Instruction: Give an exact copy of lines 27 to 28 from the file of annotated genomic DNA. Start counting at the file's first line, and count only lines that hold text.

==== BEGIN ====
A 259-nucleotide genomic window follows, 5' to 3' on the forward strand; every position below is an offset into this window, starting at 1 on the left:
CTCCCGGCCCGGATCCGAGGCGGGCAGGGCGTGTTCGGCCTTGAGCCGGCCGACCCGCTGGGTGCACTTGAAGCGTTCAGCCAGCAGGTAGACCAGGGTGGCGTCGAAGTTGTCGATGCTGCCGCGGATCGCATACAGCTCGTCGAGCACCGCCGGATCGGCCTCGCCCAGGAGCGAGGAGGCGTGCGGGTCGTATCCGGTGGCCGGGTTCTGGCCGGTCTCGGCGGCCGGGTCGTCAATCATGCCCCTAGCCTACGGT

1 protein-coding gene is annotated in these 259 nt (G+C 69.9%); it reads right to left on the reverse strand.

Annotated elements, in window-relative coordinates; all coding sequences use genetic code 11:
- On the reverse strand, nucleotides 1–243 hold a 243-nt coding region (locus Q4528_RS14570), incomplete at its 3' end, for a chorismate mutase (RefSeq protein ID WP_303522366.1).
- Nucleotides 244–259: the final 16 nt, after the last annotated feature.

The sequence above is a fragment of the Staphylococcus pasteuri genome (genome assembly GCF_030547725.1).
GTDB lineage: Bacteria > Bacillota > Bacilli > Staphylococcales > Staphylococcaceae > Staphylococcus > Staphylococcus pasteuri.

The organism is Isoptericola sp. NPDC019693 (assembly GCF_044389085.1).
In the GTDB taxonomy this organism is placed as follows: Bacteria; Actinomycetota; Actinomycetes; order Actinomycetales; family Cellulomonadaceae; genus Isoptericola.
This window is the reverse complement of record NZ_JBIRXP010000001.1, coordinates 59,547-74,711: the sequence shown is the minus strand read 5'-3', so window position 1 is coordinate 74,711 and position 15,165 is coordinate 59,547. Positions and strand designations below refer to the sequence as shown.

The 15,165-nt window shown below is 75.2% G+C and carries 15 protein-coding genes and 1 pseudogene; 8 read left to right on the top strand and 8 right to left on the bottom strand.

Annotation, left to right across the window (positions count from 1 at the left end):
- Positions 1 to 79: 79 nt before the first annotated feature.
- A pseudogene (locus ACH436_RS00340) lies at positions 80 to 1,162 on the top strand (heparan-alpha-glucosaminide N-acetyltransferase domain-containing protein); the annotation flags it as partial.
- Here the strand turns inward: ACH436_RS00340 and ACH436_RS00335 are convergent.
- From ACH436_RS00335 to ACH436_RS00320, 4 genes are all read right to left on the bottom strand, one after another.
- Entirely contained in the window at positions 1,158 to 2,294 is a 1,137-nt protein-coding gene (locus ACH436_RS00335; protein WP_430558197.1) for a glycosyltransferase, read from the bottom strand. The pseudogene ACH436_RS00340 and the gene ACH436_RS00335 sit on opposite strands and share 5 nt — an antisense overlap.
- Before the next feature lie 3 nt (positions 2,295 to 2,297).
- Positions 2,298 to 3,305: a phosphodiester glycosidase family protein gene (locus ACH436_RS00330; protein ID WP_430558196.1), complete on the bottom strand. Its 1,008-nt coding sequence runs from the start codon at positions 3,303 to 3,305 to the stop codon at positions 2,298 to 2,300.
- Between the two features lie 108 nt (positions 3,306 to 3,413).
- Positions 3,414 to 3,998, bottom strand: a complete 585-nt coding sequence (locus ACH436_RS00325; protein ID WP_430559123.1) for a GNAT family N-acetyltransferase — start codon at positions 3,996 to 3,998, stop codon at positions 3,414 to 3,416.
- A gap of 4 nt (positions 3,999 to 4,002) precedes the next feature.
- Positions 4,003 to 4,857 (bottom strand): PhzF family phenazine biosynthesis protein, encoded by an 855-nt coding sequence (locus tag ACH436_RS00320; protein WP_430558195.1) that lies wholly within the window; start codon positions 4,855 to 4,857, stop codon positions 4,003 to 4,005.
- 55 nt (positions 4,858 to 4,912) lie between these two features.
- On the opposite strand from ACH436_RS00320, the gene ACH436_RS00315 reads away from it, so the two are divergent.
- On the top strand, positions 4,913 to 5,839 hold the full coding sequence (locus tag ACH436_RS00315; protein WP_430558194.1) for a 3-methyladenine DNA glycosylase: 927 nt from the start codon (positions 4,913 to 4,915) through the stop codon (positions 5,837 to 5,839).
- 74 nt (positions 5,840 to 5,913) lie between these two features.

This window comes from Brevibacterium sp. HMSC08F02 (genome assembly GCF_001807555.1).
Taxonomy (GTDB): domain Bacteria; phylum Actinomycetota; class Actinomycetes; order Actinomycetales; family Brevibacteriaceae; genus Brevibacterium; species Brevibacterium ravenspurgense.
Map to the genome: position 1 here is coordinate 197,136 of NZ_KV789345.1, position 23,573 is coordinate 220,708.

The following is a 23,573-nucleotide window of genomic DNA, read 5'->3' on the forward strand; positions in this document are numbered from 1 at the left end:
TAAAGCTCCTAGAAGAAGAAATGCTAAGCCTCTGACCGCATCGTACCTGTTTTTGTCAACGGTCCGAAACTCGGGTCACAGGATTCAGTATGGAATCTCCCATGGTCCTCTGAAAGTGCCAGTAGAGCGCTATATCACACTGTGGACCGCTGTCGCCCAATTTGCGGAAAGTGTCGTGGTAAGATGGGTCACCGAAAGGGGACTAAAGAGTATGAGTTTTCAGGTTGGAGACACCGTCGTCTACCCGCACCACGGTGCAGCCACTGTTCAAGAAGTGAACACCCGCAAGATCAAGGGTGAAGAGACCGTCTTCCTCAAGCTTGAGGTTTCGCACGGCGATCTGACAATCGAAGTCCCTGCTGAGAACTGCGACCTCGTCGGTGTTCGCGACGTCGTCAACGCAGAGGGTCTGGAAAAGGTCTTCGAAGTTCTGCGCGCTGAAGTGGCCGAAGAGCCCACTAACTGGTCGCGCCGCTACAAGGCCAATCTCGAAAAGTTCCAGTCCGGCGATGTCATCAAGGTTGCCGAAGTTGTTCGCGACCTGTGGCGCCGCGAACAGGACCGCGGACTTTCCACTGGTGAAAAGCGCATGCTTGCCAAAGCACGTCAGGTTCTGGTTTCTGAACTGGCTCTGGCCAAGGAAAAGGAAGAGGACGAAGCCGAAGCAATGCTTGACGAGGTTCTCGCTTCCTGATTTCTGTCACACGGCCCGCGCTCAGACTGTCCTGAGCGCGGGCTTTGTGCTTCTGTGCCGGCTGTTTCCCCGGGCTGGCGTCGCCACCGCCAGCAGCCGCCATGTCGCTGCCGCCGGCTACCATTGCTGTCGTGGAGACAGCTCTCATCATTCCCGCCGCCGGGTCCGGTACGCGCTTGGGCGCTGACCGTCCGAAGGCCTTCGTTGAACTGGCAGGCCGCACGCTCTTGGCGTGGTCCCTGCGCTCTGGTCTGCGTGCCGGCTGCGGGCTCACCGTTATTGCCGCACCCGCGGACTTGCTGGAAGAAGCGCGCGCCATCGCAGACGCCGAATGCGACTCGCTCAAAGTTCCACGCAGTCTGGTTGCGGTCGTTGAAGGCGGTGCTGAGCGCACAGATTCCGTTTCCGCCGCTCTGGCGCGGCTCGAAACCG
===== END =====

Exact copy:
- On the top strand, positions 4,913 to 5,839 hold the full coding sequence (locus tag ACH436_RS00315; protein WP_430558194.1) for a 3-methyladenine DNA glycosylase: 927 nt from the start codon (positions 4,913 to 4,915) through the stop codon (positions 5,837 to 5,839).
- 74 nt (positions 5,840 to 5,913) lie between these two features.